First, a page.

EOS developers now have two new ways to create crypto collectibles. Over the past week, two different non-fungible token standards (NFTs) have been released: Simple Assets by CryptoLions and dGoods by Mythical Games. If these efforts are successful, they could enhance EOS’s token landscape and help monetize blockchain gaming.
What Are Non-Fungible Tokens?
Non-fungible tokens, or NFTs, are special blockchain tokens that were originally popularized by CryptoKitties, an Ethereum-based trading game, in late 2017. Although NFTs have monetary value, they aren’t interchangeable like coins or bills are. Instead, each NFT is unique and holds value like a rare trading card does.
Over the past year, CryptoKitties has spawned a number of imitators, such as Blockchain Cuties on TRON. However, the most promising application of NFTs involves adding tradable items to mainstream video games. This has been called a multi-billion dollar market, and blockchain platforms like WAX are already breaking into it.
EOS could become the next blockchain to break into that market. Although NFTs have applications beyond gaming, that will naturally be one of the first applications for these two standards. In fact, Simple Assets has already created a demo game to demonstrate their new tool. That said, anyone can create tokens with the new standards for any purpose—not just as game assets.
Competing NFT Standards
Unlike other blockchains, EOS does not have a widely-accepted NFT token standard, meaning that this week’s new standards are competing for adoption. However, the competition is fairly friendly. Simple Assets has acknowledged dGoods directly, stating that their team holds the latter’s work “in high regard.” It seems that both standards will coexist peacefully.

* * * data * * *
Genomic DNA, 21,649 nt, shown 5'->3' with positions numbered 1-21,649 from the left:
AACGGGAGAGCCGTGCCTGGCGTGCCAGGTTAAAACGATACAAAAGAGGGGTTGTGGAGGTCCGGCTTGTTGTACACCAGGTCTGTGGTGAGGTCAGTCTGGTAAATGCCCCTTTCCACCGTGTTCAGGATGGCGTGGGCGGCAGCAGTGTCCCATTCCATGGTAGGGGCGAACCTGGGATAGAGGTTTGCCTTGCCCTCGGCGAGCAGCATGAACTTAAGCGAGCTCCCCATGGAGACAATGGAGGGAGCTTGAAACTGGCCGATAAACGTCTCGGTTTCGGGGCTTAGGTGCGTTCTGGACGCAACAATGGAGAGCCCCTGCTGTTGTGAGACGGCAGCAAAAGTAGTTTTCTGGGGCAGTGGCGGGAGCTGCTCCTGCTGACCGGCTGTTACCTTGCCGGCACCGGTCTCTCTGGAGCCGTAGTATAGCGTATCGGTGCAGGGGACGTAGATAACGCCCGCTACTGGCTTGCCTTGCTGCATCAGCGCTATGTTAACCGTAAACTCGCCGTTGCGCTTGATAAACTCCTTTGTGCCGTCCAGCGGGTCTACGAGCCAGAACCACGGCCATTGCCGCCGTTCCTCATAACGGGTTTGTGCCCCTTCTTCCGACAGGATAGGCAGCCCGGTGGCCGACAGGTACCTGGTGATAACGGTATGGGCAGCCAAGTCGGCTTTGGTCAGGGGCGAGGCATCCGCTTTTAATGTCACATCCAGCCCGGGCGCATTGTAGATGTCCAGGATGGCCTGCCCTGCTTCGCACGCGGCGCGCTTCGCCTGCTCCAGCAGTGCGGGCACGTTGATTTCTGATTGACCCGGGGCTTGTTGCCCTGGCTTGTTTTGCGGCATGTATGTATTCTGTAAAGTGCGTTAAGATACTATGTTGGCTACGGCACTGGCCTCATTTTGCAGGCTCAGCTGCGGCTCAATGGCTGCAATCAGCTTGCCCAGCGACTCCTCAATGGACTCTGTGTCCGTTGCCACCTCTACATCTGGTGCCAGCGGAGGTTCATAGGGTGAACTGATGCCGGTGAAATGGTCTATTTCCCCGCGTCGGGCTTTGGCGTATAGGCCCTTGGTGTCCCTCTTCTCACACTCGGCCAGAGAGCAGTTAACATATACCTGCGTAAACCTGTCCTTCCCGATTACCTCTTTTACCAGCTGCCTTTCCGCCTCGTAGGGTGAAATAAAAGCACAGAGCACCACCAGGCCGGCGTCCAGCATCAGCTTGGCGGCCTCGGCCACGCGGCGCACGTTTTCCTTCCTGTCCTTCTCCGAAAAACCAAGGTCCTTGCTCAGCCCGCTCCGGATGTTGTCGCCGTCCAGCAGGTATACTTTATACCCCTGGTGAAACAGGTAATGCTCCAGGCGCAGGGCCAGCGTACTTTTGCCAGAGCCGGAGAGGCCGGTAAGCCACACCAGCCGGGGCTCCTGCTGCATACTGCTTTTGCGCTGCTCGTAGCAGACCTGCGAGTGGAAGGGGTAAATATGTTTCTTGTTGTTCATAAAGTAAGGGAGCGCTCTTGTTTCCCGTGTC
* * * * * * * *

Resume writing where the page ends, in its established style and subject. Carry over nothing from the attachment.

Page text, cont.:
To the extent that there is competition between the two standards, it is not clear which project has the upper hand. dGoods does, however, boast a very strong lineup of alliances. Scatter, which has previously displayed its own interest in monetizing video games with tradable items, has notably joined dGoods’ list of partners.
It should also be noted that, even in the absence of a standard, NFTs have not been totally absent from EOS. MonsterEOS, one of the first EOS games, simply uses its own custom NFT contract. However, a streamlined way for developers to issue tokens could make NFTs much more commonplace—and could help EOS monetize gaming to an even greater extent.
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